EMUC15 - Resource Centre - Search Results

178 results (Loading...)

Video Filters×
  • organe

  • access

  • procedure

  • pathology

178 Abstracts

  • Introduction & Objectives

    To evaluate a possible role for prophylactic irradiation of the pelvic lymph-nodal area (WPRT) in the postoperative setting for prostate cancer (PCa) in increasing the risk of potentially radiation-induced second malignancies (SM).

    Material & Methods

    From 1993 to 2011, 1109 patients (pts) (median age=65 years) were treated with postoperative ADV (n=739) or SALV (n=370) non conformal RT (n=169), 3DCRT (n=670) or static-fields IMRT (SS-IMRT, n=57) at 1.80 Gy/fr (median dose=70.2Gy), with moderately hypofractionated regimens (median dose=2.35Gy/fr) with Tomotherapy (n=213) at a median 2Gy equivalent (EQD2, α/β=3) dose of 70Gy. WPRT was delivered to 336 pts at a median EQD2 dose of 50 Gy. 510 pts received adjuvant hormonal therapy for a median of 21 months. The median follow-up (FU) was 124 months.

    Results

    139 pts developed SM, including 73 in-field (IN) and 66 out-field (OUT), after a median of 65, 80 and 56 months, respectively. At univariate analysis, there was no statistical difference of 10-year risk SM/IN/OUT for pts receiving prostatic bed (PB) only or PB+WPRT (Figure 1a). No role emerged for RT dose, technique or fractionation. A borderline predictive role of the 10-year risk of SM was found in patients experiencing any (acute/late) GU+GE Grade≥2 (p=0.12), while GE and GU G≥2 showed a correlation with the risk of IN (p=0.21) and OUT (p=0.12), respectively. Age showed a statistically significant correlation with the risk of SM (p≤0.05). Of note, only for patients treated with WPRT, a slight correlation between IMRT techniques and increased risk of OUT (p= 0.26, HR= 1.78) emerged (Figure 1b). Multivariable analysis, including all variables with p65 years in all subgroups.

    Conclusions

    Though preliminary, this study does not indicate any additive risk of SM arising from the use of prophylactic WPRT in the postoperative setting for PCa. Overall, the risk of SM development appeared fundamentally as a function of aging. Nevertheless, in the sole pts treated with WPRT a slight correlation, absolutely to be confirmed, between IMRT techniques and risk of OUT emerged. An analysis focused on tumours arose at least 5 years after RT has been precluded owing  the low number of events (n=47, 4%).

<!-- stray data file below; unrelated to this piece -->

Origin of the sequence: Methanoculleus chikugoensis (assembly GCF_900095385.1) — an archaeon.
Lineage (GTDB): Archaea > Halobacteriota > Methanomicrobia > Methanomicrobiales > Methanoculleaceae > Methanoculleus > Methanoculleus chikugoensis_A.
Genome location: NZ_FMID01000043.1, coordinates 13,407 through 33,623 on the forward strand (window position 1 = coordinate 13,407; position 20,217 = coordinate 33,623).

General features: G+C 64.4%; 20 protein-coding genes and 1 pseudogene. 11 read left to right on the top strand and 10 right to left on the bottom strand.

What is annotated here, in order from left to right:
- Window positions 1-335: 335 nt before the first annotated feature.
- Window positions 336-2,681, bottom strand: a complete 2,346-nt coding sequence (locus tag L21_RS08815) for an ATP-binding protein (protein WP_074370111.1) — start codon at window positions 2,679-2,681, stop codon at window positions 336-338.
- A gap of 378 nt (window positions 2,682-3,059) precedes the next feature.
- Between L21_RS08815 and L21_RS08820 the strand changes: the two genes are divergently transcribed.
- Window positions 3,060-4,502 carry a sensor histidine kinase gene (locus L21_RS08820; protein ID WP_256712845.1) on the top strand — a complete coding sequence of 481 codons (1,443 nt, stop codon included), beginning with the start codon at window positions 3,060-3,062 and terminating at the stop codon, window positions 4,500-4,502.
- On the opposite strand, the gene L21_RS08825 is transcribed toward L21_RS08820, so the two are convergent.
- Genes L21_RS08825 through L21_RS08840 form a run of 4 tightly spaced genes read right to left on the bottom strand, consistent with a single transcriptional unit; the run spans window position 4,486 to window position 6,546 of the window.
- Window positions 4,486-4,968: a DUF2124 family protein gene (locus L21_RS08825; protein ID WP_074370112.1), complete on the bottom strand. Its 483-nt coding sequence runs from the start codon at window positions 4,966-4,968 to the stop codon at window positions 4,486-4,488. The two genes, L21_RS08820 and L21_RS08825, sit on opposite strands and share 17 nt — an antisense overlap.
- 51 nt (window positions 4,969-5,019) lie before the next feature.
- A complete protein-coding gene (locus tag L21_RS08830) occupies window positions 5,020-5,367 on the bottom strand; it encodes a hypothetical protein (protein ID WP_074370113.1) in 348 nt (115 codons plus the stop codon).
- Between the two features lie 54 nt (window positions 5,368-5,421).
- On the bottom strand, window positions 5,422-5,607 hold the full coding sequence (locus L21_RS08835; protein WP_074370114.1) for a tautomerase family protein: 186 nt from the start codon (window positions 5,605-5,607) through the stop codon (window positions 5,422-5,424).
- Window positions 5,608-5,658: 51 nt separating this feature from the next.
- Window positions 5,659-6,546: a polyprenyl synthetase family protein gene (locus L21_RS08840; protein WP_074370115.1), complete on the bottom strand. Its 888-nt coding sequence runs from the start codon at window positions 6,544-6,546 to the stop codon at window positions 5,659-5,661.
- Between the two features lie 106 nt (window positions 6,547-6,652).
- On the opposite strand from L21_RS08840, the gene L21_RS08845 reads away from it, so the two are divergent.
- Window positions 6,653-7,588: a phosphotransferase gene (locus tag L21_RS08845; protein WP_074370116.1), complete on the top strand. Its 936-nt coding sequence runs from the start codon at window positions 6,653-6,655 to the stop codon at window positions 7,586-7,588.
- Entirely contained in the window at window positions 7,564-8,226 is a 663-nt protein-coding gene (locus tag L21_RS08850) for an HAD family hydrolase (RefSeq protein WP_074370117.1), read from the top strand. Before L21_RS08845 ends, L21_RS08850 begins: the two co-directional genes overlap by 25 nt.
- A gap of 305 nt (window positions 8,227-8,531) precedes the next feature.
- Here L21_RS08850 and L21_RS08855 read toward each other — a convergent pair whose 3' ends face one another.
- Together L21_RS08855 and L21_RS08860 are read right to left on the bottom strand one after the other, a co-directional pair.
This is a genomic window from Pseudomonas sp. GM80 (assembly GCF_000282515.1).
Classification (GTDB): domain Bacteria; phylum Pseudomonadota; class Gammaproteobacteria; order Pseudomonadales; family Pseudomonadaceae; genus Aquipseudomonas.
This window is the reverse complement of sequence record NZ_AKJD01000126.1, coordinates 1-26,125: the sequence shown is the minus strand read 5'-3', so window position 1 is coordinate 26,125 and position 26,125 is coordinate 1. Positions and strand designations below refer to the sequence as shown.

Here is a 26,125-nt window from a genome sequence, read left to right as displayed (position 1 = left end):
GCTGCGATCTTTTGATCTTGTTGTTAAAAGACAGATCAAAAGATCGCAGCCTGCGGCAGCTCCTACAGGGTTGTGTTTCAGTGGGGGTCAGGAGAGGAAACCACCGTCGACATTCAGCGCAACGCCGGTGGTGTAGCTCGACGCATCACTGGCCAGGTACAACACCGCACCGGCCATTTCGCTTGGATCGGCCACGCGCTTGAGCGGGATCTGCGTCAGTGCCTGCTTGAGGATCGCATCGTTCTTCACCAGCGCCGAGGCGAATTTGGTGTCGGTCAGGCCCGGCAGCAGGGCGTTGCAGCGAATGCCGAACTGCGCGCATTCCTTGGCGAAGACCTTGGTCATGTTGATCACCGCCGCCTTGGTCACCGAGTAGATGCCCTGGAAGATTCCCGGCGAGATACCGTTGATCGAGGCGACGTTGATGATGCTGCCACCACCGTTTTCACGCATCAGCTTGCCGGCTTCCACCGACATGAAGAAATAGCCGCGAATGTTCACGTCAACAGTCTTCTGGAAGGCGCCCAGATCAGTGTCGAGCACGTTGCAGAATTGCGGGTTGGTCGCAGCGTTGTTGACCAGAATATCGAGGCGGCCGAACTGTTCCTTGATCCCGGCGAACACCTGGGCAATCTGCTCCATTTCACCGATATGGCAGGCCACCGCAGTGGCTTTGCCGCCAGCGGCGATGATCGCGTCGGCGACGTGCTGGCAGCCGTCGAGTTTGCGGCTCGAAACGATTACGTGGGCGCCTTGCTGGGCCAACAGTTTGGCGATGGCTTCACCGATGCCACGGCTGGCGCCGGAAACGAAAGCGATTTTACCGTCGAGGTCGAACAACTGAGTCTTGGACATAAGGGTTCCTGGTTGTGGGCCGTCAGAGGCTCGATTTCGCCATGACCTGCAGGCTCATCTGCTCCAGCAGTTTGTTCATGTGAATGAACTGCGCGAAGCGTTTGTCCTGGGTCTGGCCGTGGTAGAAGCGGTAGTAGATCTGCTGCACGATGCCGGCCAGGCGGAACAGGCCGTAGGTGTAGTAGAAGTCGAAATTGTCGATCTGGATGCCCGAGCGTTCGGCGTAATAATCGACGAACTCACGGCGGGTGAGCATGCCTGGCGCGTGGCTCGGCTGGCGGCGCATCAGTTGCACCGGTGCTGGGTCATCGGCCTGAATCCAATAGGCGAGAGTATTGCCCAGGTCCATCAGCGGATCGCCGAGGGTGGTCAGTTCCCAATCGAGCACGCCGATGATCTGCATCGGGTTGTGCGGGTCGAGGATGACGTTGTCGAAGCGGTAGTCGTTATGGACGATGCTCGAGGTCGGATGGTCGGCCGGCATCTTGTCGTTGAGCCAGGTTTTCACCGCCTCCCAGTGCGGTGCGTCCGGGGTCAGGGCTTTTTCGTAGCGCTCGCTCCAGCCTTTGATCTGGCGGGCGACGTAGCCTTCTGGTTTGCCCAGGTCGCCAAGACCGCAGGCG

• Introduction & Objectives

    The aim of the study was to assess the EORTC risk tables usefulness in daily urological practice.

    Material & Methods

    444 patients treated for non-muscle invasive bladder cancer with WL bipolar TURBT were analyzed. After performed WL TURBT using the EORTC scoring system the total score for recurrence and progression for each patient was calculated separately.
    Patients were divided into 4 recurrence risk groups. Patients with total recurrence score 0 were classified to group I, 1-4 points to group II, 5-9 to group III, and 10-17 to group IV risk of recurrence. Follow-up and adiuvant therapy were done in according to EAU guidelines.

    Results

    106 patients (23,8’%) developed recurrent bladder tumour in 12 months of follow-up. Statistical analysis showed statistically relationship between the occurrence of recurrence after one year and recurrence risk groups. The risk of bladder tumour recurrence was statistically higher in intermediate-risk group. The recurrence rate was 0%, 28,6%, 44.7%, and 17,4% in I, II, III and IV recurrence risk group, respectively. About the staging and grading we observed a recurrence rate in PUNMPL  group of  3,48%,  in pTaLG of 6,55%, in pTaHG of 9,42%, in pT1LG of 1,02 %, in pT1HG of 6,96% and in pCISHG dell’1,84%.
    If we evaluate the progression, as an increasing recurrence in staging and grading of the primary lesion but always non-muscle invasive, in the analyzed group within one year occurred in 52 patients (11,7%). The risk of bladder tumour progression was statistically higher in intermediate-risk group. The recurrence rate was 0%, 19,2%, 55.7%, and 25,0% in I, II, III and IV progression risk group, respectively. Stratifying these data for staging (pT) and grading, we observed a progression in the 1,9% of PUNMPL, in the 53,8% of the pTaLG, in the 36,5% of the pTaHG, in the 1,92 % of the pT1LG and in the 7,6% of the pCISHG.
    Instead if we consider the progression as the transition to a stage pT2 or more, we observed it in 3 patients 0,67 %, two in the II and one in the other III risk group, both of them in the pTaHG group.

    Conclusions

    EORTC risk tables are useful to predict the possibility risk of recurrence and progression in patients with non-muscle invasive bladder cancer.